Even though the weather was perfect, the clear air was impregnated with the odor of death and decomposition and it was with an undefinable spirit of awe and consternation that the little party of hardy outdoorsmen laid aside their packs, kicked off their snowshoes, and prepared to tackle a grim job which was little to their liking. Ed Nichols, still had his glasses on, the ones he used for reading. A shotgun, fired at close range, had carried away the lower part of his right jaw and part of his chest. A watch in his coat pocket had stopped at ten minutes after nine. Roy Wilson’s right shoulder had been almost entirely shot away by a charge of shot, and there was a bullet behind his right ear. Dewey Morris had been wounded in the left elbow by a charge of a shot and a hole a little larger than a silver dollar had been crushed through his skull at the back of his right ear. Hastily trying ropes to the corpses, the grim procession headed for shore. Here the bodies were fastened to the shelf ice for the night. Adams donned his snowshoes and made for town on the run.
When autopsies were carried out on the mangled bodies, it was found that they had died of gunshot wounds and blunt force trauma, thought to have been carried out with the bloody claw hammer that had been found, and that they had likely died in late December 1923 or early January 1924. Police believed that the men had been lured away from their cabin as they were preparing for their meal, after which they had been overpowered and killed by one or more armed perpetrators and then taken to that lake to be dumped through the hole in the ice. But who would have done this and why? Who would have come out to this remote, isolated place to carry out such a vicious crime?
Authorities were soon scrambling to find possible suspects. One of the first people they looked at was a local woodsman and moonshiner named Indian Erickson, who lived in a cabin not too far away at nearby Cultus Lake, but not only could no evidence be found that he was connected in any way, but he was also able to provide a solid alibi. They then turned their attentions to a fellow trapper named Lee Collins, who was known to have quarreled with Nickols the previous summer over a dispute over a wallet that Collins had allegedly stolen. Collins had apparently made death threats, which had spooked Nickols, who had been acting as caretaker of the place before his friends had arrived. A little digging into this character’s background showed that Collins’ real name was actually Charles Kimzey, who had a long rap sheet and was a fugitive wanted for a stagecoach robbery and the attempted murder of its driver, W. O. Harrison. A further lead pointing to Kimzey was testimony from a traffic officer in Portland, Oregon, who claimed that Kimzey had approached him with a sack full of skins on January 24, 1924, asking for directions to the nearest fur dealer.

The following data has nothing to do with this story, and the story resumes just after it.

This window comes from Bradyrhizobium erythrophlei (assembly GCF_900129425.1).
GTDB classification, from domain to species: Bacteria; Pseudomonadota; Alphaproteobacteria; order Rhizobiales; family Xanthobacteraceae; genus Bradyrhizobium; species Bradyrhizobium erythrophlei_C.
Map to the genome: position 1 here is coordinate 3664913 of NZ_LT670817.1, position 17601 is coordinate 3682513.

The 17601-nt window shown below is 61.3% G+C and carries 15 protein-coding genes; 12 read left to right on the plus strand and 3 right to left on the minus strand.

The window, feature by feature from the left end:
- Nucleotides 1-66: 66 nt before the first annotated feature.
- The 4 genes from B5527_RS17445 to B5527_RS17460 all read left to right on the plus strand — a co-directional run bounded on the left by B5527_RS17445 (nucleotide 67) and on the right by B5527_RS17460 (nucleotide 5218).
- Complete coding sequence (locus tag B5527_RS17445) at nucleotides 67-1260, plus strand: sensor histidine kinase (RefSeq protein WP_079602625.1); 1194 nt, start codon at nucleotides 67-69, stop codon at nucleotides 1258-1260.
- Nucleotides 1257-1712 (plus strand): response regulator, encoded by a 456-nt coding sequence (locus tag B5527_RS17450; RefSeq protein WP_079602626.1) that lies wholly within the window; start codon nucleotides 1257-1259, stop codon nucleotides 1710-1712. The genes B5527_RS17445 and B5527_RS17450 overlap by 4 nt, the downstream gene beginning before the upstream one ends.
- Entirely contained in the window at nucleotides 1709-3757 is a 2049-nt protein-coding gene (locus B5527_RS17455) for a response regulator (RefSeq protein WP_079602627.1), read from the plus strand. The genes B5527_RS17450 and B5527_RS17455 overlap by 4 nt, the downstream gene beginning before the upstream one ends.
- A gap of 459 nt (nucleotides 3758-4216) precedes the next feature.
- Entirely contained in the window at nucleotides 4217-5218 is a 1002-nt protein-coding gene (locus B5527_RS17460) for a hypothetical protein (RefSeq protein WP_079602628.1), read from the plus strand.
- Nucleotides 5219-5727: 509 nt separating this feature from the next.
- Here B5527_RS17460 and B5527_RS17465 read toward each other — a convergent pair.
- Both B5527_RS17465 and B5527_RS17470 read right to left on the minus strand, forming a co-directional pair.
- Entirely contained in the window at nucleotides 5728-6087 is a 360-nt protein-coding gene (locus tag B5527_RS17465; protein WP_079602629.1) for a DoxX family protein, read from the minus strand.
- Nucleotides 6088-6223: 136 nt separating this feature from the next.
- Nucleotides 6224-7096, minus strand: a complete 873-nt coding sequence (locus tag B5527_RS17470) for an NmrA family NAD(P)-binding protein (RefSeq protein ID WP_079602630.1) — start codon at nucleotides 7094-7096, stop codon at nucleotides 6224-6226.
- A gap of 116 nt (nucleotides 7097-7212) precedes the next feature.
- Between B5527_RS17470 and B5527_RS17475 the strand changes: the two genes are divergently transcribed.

Authorities now had their prime suspect and issued a warrant for Kimzey’s arrest, as well as a $1,500 reward, but the problem was no one knew where he was. He had gone fugitive shortly after being accused of attempted murder, and was thought to be hiding out in the wilderness, not hard to do considering he was an experienced outdoorsman. For years police hunted Kimzey down as occasional sightings of the wanted man were reported, but they were unsuccessful in finding him. It would not be until March of 1933, a full nine years after the murders, that he was found by pure chance in Kalispell, Montana, and finally arrested. However, when brought in for questioning he claimed to have an alibi, saying that he had spent the period of Christmas at the time of the murders in Colorado working on the Moffat Tunnel, and denied any knowledge at all of the Lava Lake murders. This could neither be confirmed or denied, and with a lack of any solid evidence they were unable to charge Kimzey with the killings. He would ultimately be tried for the attempted murder of Harrison and sentenced to life imprisonment in the Oregon State Penitentiary.
Although Kimzey was never officially charged with the murders, he has long been suspected as being the killer, and some have even suggested he had an accomplice. In her 2013 book “The Trapper Murders,” crime author Melany Tupper makes the claim that Kimzey had been in league with a man named Ray Jackson Van Buren, who had been linked to possibly a dozen unsolved murders throughout the state. However, it has never been proven that Van Buren was involved, or whether Kimzey ever had an accomplice at all, and since Van Buren killed himself in 1938 he took any secrets he had to the grave with him. To this day the Lava Lake Murders have never been solved, no one has ever been charged with the murders, and we don't know how these men ended up dead out in that frozen lake or who killed them or why, and considering the amount of time that has passed we probably never will. What really happened out at this remote, icy outpost? We may never know.